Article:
And for the first time in a long time, I was blown away by a sequel! Yes, the plot went the way I had a feeling it might. But, there were so many wonderful things that also actually did have me guessing –it literally kept me on my toes suspense-wise. I knew Alina and Mal would not be on their own for long. Besides the Darkling, the Grisha, the King, and the Alina-worshipping cult all out to get her, there’s also the key identifier about Alina that makes for a very poor disguise: her magical stag amplifer.
There’s wasn’t as much world building or magic in this one as their was in the previous book. But there were a lot of new characters and plenty of character development for Mal and Alina. I think I actually kind of liked Mal better in book 1 when he was the ladies man. It was kind of painful to watch him in this book. Everything he does is for Alina (who may or may not deserve such devotion), and while I’m no advocate for boys sleeping around all over the place, Mal did seem more realistic in the first book. In this one he was almost too devoted, too love-sick to seem quite so believable to me. Also, he was so doubtful and selfconscious. As if other boys (there are more than one -2 others kind of actually propose!) could ever compete with him. I missed his confidence! I missed his charm.
Alina had a lot going on mentally. She’s battling her love for Mal, her devotion to saving her country, her guilt for what happened at the end of book 1, her continuous rivalry with the Darkling, and her sort of mental collapse. The book begins with her going after another amplifier! And ever since she does this, she can’t stop seeing the Darkling where no one else does. She doesn’t want anyone to think she is crazy, but deep down she thinks she’s loosing it. However, instead of coming off as whiny, Alina actually comes off stronger with this slight mental blip. She takes charge of an army, works on conquering her Darkling fears, and goes after yet another amplifier that could make her even more powerful. She’s a bit power hungry, and I liked this side of her.
There’s also a new wonderful character: a pirate prince, who I’m kind of in love with. He reminded me a lot of George from Tamora Pierce’s books combined with Jace from Cassandra Clare’s books. And seriously, what an amazing combo! He brings all the wit and charm to a story that could otherwise easily become really depressing. This book is loaded with more death, destruction, and darkness.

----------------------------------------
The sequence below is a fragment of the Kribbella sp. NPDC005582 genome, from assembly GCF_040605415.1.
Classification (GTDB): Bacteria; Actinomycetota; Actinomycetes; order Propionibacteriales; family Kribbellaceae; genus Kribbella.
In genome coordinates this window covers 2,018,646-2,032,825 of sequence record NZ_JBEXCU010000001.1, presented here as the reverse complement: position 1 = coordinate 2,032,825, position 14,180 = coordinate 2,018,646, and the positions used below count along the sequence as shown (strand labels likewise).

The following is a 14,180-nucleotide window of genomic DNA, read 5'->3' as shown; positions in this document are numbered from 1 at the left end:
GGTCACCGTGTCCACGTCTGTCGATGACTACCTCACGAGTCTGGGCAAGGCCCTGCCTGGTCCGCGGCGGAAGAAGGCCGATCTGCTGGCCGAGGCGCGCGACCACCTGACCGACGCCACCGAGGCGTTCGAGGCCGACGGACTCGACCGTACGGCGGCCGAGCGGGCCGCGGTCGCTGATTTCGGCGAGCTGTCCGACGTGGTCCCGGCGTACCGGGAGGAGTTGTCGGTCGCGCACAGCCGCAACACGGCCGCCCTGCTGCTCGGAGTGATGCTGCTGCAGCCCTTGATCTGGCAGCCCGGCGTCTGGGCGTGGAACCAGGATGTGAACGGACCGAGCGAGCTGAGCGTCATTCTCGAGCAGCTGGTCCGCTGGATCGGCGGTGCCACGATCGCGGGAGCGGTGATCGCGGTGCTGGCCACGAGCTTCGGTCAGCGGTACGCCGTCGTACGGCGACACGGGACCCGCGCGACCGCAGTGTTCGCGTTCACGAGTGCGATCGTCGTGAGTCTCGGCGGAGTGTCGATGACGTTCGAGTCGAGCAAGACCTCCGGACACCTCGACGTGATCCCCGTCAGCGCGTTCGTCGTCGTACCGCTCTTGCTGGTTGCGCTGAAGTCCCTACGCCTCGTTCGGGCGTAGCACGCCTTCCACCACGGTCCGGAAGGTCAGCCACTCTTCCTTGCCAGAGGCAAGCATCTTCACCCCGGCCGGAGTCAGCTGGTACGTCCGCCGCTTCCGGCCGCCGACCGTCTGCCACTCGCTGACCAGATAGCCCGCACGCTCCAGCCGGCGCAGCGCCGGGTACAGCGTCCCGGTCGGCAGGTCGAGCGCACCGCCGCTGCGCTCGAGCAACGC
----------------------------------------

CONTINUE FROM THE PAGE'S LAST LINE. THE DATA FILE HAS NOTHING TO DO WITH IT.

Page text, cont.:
I loved that the story didn’t stray too long from the Darkling. I also loved that Alina couldn’t ever really escape court life. Watching her interactions with the prince were amazing! All the characters in this book, whether poor, rich, magical, or non-magical were all so wonderfully intelligent and it was so nice to have a whole book comprised with smart main characters and side characters.
I guessed a few of the major twists. Bardugo left a lot of clues in the beginning about certain characters. And even though I read the first book over a year ago (months before it was actually released), I didn’t have much trouble remembering the amazing characters, story, or suspense. All in all, this book has it all: fabulous characters, lots of darkness, an epic war to end all wars, magic, romance, explosions, monsters, cults, saints, and mystery. Besides a slight disappointment in Mal, I can’t say one negative thing. This so gets a 10/10 from me.

Sunday, August 11, 2013

School Spirits by Rachel Hawkins

Summary (from Goodreads):
Fifteen-year-old Izzy Brannick was trained to fight monsters. For centuries, her family has hunted magical creatures. But when Izzy’s older sister vanishes without a trace while on a job, Izzy's mom decides they need to take a break.

Izzy and her mom move to a new town, but they soon discover it’s not as normal as it appears. A series of hauntings has been plaguing the local high school, and Izzy is determined to prove her worth and investigate. But assuming the guise of an average teenager is easier said than done. For a tough girl who's always been on her own, it’s strange to suddenly make friends and maybe even have a crush.

Can Izzy trust her new friends to help find the secret behind the hauntings before more people get hurt?